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Area Profile - Odessa

  • What is the history of the Jewish community?
    • The emergence of the Jewish community
    • The Jewish community before the Revolution
    • Early Soviet period
    • The Holocaust years
    • Post-war situation
    • The revival of the Jewish community
  • What should I see there?
  • Where can I feel the Jewish spirit?
  • Are there any historically significant people?
  • What is the lifestyle of the modern local community like?
  • Where can I eat delicious kosher food?
  • The things worth spending money on
  • What should I bring back home with me?
  • What is the best way for me to get there?
  • Where should I stay?
  • What should I read and see?
  • Whom can I contact with any questions?
  • What should I pack for my trip?
  • Useful vocabulary

Time of Jewish Community Emerge
Community before the Revolution
Early Soviet Period
Years of Holocaust

Time when Odessa emerged is still a subject of dispute among historians. First Jews could be residents of the Greek colonies in the IV (V) - II century B.C., or the Genoese trading post in Ginestra XIІІ century. Some scientists speculate on Jewish roots of the peoples which inhabit the northern Black Sea region , started the VII century BC. By the end of the XIV century the Turkish settlement named Hadzhibey was founded in the Golden Horde. In the center of modern Odessa Jewish tombstones were found in the "Turkish layer" of 1770-s. This confirms that the Jews lived there before the foundation of Odessa. According to the agreement of 1791 the land bordering the Dniester and Youzhniy (Southern) Boog rivers, and the fortress Hadzhibey were affixed to Russia. In a short period of three years, a booming port city developed, with a high of autonomy level in trade matters. Government policy encouraged the re-settlement of population on these lands. Jews settled in Odessa were engaged in trade business, crafts, grain trade, timber for construction, retail, and grocery production - become employees of foreign, mostly Greek and Russian grain-trade companies and work for them as recruiters-agents, brokers, appraisers, cashiers, loaders, etc.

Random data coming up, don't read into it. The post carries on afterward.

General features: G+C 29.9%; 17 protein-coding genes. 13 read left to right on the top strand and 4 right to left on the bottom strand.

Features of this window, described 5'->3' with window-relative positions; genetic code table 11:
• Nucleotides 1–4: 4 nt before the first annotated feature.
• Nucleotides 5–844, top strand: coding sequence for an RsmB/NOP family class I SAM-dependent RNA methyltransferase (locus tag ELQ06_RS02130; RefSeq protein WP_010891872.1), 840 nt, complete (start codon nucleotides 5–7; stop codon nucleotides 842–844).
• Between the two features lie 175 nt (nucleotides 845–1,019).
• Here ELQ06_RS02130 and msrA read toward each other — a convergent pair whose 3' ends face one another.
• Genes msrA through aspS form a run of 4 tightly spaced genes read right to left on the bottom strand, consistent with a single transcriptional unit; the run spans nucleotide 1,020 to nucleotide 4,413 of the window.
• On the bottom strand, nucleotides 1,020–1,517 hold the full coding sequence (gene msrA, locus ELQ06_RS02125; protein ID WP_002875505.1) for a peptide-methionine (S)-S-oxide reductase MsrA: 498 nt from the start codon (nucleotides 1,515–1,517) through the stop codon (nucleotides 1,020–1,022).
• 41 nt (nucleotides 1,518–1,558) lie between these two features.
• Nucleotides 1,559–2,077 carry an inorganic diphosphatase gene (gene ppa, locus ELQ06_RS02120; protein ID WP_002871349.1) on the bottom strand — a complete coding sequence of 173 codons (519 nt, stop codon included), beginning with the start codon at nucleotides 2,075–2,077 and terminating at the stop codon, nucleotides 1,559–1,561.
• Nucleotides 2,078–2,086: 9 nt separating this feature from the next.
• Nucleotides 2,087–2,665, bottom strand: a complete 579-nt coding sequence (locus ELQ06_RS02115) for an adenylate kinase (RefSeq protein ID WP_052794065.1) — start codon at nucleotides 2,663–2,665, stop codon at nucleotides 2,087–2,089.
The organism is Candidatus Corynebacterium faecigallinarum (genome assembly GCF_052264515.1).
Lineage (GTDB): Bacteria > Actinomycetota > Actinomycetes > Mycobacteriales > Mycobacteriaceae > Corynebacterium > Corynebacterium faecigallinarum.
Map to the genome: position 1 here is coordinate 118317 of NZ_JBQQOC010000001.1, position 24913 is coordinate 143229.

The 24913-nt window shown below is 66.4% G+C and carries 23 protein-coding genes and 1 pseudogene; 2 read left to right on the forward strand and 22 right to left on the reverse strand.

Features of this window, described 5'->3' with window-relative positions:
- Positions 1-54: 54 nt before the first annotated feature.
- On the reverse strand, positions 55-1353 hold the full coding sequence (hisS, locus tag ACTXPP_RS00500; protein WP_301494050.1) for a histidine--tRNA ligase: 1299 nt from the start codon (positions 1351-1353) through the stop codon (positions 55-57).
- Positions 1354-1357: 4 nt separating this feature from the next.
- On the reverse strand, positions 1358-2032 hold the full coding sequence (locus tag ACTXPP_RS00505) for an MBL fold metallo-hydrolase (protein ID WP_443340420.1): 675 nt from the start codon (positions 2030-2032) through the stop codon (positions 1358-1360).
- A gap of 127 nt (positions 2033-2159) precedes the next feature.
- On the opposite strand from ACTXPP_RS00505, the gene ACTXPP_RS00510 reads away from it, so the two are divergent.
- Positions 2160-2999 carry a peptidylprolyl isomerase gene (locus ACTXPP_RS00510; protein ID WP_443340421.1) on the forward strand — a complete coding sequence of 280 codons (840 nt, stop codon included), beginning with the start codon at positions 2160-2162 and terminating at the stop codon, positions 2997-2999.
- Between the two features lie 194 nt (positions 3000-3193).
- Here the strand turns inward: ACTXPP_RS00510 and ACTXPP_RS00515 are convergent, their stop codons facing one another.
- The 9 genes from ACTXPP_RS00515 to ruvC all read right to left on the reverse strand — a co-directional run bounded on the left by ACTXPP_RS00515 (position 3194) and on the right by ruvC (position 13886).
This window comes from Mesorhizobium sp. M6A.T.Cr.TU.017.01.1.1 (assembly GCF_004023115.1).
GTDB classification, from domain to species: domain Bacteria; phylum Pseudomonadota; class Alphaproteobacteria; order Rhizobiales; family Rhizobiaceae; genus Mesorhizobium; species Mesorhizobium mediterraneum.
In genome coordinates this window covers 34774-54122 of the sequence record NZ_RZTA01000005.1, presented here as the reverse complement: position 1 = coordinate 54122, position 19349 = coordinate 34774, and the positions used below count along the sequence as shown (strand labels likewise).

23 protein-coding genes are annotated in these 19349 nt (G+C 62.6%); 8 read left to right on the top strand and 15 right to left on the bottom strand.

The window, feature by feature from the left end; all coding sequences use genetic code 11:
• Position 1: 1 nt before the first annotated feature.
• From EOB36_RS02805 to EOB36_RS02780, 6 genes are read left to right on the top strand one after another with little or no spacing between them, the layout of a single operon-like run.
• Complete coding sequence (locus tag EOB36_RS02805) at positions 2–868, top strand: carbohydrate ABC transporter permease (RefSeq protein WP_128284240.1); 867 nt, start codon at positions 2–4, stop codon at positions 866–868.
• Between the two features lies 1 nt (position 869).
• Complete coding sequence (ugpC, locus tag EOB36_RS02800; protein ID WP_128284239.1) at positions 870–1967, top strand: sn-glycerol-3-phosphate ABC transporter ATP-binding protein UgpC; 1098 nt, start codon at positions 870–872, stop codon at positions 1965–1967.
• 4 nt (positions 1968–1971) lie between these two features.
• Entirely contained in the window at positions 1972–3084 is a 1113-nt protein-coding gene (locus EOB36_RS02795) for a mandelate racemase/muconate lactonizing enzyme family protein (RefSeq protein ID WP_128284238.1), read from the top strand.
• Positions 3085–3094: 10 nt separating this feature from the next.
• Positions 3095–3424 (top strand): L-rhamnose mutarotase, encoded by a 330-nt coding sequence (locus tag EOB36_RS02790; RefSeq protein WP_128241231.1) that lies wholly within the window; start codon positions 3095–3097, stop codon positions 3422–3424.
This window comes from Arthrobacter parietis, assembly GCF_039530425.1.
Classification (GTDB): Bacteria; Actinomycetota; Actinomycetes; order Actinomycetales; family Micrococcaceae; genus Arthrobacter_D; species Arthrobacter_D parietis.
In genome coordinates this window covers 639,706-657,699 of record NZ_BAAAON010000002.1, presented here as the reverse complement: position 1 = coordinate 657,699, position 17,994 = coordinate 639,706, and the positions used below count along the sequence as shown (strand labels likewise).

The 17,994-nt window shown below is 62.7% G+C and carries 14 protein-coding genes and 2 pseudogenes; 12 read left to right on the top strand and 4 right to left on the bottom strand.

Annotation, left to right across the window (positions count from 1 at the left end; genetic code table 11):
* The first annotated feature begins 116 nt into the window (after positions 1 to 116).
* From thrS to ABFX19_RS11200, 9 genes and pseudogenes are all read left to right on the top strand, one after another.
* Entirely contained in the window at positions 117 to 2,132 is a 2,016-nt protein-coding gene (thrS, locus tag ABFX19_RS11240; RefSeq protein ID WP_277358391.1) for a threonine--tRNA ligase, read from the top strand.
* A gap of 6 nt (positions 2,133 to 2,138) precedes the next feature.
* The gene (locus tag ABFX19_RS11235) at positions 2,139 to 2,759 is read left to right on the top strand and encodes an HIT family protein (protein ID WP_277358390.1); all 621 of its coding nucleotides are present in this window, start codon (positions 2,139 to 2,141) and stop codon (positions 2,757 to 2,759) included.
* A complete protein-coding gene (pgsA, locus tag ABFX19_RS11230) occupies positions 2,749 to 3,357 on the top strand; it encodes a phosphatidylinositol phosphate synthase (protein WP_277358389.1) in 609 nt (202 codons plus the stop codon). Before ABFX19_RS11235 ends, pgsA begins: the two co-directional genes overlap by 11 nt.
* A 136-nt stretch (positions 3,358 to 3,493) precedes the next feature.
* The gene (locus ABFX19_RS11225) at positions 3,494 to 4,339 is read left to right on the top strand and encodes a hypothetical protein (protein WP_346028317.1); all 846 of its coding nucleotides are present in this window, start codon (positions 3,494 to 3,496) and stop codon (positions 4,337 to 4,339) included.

By the beginning of the XIX century Odessa has become the center of the Novorossiysk region and a home to some 300 Jewish families. City mayor Duke de Richelieu was very loyal to Jewish people. During this time the Jewish community of Odessa finally officially formed, and the Hasidic community was quite active. But only by the end of the century there has been a vigorous revival of the Hasidic movement. Rabbi Yitzchak Rabinowitz from the city of Bendery was invited to fill up position of the chief rabbi. Foreign Jews began to settle in Odessa in 1820 mostly from Germany and Galicia, which brought a habit and culture of education to Jewish communities, thus, creating a confrontation between enlightened and traditional Judaism.

Russia's first reformist synagogue was also the first Russian Choral Brody synagogue was opened in Odessa in 1841. It had been founded by settlements of Brody shtettle. The new two-storey main "opponents" synagogue was erected in 1850 by architect Francis (Franz Osipovich) Morandi who was famous in Europe at that time. By 1855 there were four synagogues and 34 prayer houses in Odessa. After half a century – there were seven synagogues and 45 prayer houses. These buildings are associated with the names of the architect Felix Osipovich Kollovich , cantors Nissan and Blumenthal and Pinhas Minkowski, conductor David Nowakowski , whom contemporaries called "Jewish Bach."

In the second half of the XIX - first quarter of the XX century Odessa became the third city in the world by the number of Jewish population (after New York and Warsaw). Almost one-fifth of the total Jewish population of the city was guild merchants. By the year of 1910 Jews owned 7 of 10 banks in the city, more than 40% of factory enterprises, almost 90% of the grain trade through the port of Odessa, who became the second largest of the Russian Empire, and all 59 craft shops for sewing women's clothes. There were Jewish professional societies at that time in Odessa (similar to unions).